Honest to God
We continue to benefit from the fortnightly column of Ian Harris in the Otago Daily Times.
We reprint with Ian's permission this remarkably perceptive piece that appeared so helpfully early in Advent. "So just who was this Jesus?" Ian Harris draws a distinction between the Jesus of history, of Nazareth, son of Mary and Joseph - and the Jesus of faith, known as the Christ who emerged from the early Christian community These are not in conflict, but at Christmas they are wonderfully drawn together.
SO just who was this Jesus whose birth billions of people will celebrate this month? My previous column sketched the way contemporary scholars across the spectrum – Christian, Jewish, humanist, sceptical – have delved into history to answer that question. A broad consensus has emerged – and two major questions still lie open.
In his book Who on Earth was Jesus?, English Quaker and humanist David Boulton sums up the “almost indisputable facts” most scholars would sign up to, while conceding that all of them would want to add their own two-penn’orth.
First, Jesus lived. Historical research has finally laid to rest the quaint conspiracy theory that the early church made up the human Jesus to ground its developing cult of the Christ figure in a flesh-and-blood personality. No, he was born to a mother named Mary, probably in Nazareth, about 4BC. All the rich detail embroidering the Christmas story, including Bethlehem, the virgin birth, the shepherds, a star guiding wise men from the east, the heavenly choir, and the flight to Egypt are there for good theological reasons and especially for the links they made with the Jews’ religious heritage. They can still be appreciated as such. But they are not eye-witness accounts.
Jesus lived in Galilee, in northern Palestine, joining the rough-hewn prophet John the Baptist in the wilderness before beginning a ministry of teaching and healing in the Galilean villages. The core of his preaching was the kingdom of God as an earthly possibility, and it was characterised by memorable sayings and vivid illustrations drawn from the life of the people around him – a wayward son, a peasant sowing seeds, a lost coin. His reputation grew as a prophet and holy man: healings and miracles were attributed to him. Many people were attracted to him, and some became his disciples.
About 30AD he travelled south to Jerusalem, where he was arrested as a trouble-maker and put to death by the Roman authorities. However, his followers came to believe that he had burst back from the dead and his spirit would guide them in spreading his message of God’s kingdom.
So that’s it: the mainstream scholarly consensus in the early 21st century points to the Jesus of history as a wisdom teacher, a charismatic sage, a healer, a good man unjustly executed.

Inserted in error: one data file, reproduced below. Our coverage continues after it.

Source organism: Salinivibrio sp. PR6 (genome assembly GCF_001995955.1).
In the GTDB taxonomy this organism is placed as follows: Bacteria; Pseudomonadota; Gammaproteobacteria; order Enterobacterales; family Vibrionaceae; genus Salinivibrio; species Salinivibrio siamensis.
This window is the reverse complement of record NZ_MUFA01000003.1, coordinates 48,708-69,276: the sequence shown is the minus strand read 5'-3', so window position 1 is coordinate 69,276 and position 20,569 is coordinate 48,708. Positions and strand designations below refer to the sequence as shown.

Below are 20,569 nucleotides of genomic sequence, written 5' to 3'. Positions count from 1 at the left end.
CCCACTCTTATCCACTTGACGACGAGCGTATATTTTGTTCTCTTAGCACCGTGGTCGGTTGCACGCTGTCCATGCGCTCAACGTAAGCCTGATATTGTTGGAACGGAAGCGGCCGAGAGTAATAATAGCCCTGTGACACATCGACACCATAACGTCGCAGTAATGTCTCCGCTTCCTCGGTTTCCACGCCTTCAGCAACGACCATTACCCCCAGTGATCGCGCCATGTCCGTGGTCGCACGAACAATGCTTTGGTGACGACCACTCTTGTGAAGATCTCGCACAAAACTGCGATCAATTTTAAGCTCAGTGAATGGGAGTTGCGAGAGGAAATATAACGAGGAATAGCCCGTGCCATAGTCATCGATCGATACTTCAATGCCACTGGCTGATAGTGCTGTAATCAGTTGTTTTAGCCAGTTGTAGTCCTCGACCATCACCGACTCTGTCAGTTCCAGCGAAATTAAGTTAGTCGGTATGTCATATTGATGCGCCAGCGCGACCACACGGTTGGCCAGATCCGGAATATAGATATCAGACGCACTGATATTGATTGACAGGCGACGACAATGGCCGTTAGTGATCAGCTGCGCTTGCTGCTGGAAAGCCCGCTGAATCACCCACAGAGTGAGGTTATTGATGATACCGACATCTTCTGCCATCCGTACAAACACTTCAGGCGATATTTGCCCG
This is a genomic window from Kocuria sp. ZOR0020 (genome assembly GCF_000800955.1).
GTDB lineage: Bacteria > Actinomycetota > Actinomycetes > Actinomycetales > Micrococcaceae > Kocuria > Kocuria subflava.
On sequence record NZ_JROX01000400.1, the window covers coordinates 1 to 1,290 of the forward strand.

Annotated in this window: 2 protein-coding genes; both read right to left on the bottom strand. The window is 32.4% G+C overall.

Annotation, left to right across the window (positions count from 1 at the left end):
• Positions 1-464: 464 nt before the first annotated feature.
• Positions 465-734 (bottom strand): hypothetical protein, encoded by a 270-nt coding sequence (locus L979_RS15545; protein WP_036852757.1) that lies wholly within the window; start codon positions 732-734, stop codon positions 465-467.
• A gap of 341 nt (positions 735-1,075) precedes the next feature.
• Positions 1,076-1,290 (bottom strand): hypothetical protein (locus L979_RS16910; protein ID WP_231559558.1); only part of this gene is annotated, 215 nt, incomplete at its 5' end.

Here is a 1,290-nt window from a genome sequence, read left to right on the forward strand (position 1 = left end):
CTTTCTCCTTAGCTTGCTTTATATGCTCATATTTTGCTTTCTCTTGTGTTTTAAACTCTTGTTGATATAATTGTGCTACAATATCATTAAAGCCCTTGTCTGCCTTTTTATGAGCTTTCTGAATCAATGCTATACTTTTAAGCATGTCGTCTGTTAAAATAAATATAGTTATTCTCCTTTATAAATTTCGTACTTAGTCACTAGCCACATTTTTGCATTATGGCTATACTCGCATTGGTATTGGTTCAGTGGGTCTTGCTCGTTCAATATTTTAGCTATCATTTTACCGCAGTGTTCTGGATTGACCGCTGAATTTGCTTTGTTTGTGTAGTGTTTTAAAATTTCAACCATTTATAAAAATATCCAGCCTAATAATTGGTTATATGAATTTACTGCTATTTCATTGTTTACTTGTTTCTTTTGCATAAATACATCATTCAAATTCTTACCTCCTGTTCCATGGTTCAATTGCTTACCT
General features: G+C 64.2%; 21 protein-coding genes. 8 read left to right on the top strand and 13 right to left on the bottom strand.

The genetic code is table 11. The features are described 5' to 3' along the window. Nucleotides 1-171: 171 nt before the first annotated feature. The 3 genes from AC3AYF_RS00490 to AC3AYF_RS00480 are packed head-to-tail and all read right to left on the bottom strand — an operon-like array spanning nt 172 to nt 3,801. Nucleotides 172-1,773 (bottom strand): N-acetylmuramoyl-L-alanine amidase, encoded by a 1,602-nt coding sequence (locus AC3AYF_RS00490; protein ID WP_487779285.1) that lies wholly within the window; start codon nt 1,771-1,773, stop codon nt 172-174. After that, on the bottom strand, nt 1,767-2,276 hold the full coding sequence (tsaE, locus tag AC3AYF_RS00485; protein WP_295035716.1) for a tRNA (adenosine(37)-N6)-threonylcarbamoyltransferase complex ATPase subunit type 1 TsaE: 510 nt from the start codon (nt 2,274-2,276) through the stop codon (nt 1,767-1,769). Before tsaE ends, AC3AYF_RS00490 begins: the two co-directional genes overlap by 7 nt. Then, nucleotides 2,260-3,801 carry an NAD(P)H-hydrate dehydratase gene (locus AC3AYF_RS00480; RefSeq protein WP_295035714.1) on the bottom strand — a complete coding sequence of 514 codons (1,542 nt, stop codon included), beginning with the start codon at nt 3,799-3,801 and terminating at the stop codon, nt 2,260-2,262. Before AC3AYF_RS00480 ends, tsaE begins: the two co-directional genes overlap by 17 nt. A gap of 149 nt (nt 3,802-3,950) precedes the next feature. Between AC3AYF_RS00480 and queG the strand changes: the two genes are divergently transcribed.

From the beginning, however, a stream of letters, gospels, dialogues and papyrus fragments tell more than the bare facts of history. Without exception they spring from the period after Jesus’ death as his followers tried to make sense of his continuing influence on them. That took them beyond memories of what he said and did during his life to interpreting these in a context of ultimate meaning and purpose; beyond a historical template into the language of poetry, mythology and religion – which is why the stories embellishing Christmas still resonate.
If a single word can encapsulate that post-Jesus experience, it is “Christ” – and there the consensus ends. What are we to understand by the term today? Is it a legitimate development from the historical Jesus? Was Jesus God as well as man? By “kingdom of God” did he mean a radically transformed way of living in the here and now, or a cataclysmic supernatural intervention when God would impose his rule on Earth? On all these questions, scholars argue both extremes and every shade between.
Whatever, it was the Christ as principle, presence and power who quickly became the dynamic heart of the infant faith. Here you move beyond what history can establish and into the subjective realm of the creative imagination. Here the test is not the analysis of objective facts, but the power to enrich and enlarge human experience – which is the point of religion at its best.
In Christianity Jesus is the historical aspect, Christ the mythic or creative, and neither is complete without the other. Different views of Jesus over time have led to different ways of thinking about Christ – but that should not faze anyone, for every generation is free to bring its own needs, knowledge, world-view and creativity to bear in shaping its own religious understanding. As Irish American scholar John Dominic Crossan says, “Christianity must repeatedly, generation after generation, make its best historical judgment about who Jesus was then [that is, as a man in history] and, on that basis, decide what that reconstruction means as Christ now.”
Christmas comes alive when the history and the poetry, the human and the mythic, Jesus and the Christ, are glimpsed and hold together.